Australian court rules an unsent text message on phone counts as a will
An unsent message of a deceased man in Australia has been ruled as a valid will.
It means he will leave his estate to his brother and nephew as opposed to his son and wife, who he apparently had a difficult relationship with.
The decision was handed down by a judge at the Supreme Court of Queensland, following no evidence of any other will created by the deceased man.
The man, who tragically took his own life, was found with the phone by his widow in October 2016. The following day, a friend of the widow was asked to look through the deceased man’s contact list to see who should be notified of his death.
It was there the unsent text message was found, and a screenshot was taken.
“Dave Nic you and Jack keep all that I have house and superannuation, put my ashes in the back garden with Trish Julie will take her stuff only she’s ok gone back to her ex AGAIN I’m beaten . A bit of cash behind TV and a bit in the bank Cash card pin 3636 MRN190162Q 10/10/2016 My will,” read the text message.
The widow, who contested the will, sought to rely on the fact that because the deceased man did not send the text message, he didn’t mean it.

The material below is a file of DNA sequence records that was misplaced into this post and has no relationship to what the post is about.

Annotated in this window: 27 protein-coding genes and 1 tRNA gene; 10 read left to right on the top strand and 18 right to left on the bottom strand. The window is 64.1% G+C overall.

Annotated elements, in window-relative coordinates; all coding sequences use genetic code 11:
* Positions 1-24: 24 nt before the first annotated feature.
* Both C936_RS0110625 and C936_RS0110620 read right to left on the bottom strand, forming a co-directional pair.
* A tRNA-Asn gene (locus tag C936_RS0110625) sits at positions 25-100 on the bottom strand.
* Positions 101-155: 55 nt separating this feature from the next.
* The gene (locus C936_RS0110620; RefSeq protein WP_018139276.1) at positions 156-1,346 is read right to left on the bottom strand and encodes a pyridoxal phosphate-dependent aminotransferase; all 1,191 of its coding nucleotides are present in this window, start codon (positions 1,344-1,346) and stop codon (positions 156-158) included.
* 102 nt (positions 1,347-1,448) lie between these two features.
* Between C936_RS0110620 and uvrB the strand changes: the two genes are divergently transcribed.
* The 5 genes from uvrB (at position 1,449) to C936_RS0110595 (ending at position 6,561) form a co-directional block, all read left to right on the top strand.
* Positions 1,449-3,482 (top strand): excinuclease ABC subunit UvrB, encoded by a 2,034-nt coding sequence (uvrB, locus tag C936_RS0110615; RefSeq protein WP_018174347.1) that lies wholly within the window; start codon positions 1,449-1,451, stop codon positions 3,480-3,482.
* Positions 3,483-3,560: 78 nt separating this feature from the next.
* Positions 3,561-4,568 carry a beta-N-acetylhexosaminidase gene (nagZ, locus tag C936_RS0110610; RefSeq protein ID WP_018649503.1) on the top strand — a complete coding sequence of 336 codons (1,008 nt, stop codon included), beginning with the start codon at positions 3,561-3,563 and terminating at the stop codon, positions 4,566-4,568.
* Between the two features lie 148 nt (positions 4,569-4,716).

But the judge in this case, Justice Susan Brown, was satisfied the unsent text constituted as a valid document and the deceased man had made up his mind on where his property would go after his death, due to the words “my will” at the end of the message.
Also noted by the judge was the contact between the deceased man, his brother and nephew, prior to his death, and that the text was written close to the date of his death. It was also deemed likely the deceased man intended for the message to be found with him.
“In all of the circumstances I consider that the text message was intended by the deceased to operate as his will upon his death,” Brown said.
Queensland law states that wills need to be in writing and signed off by two witnesses. If a person dies without a will, they are subject to their assets being divided as per the state’s Succession Act.
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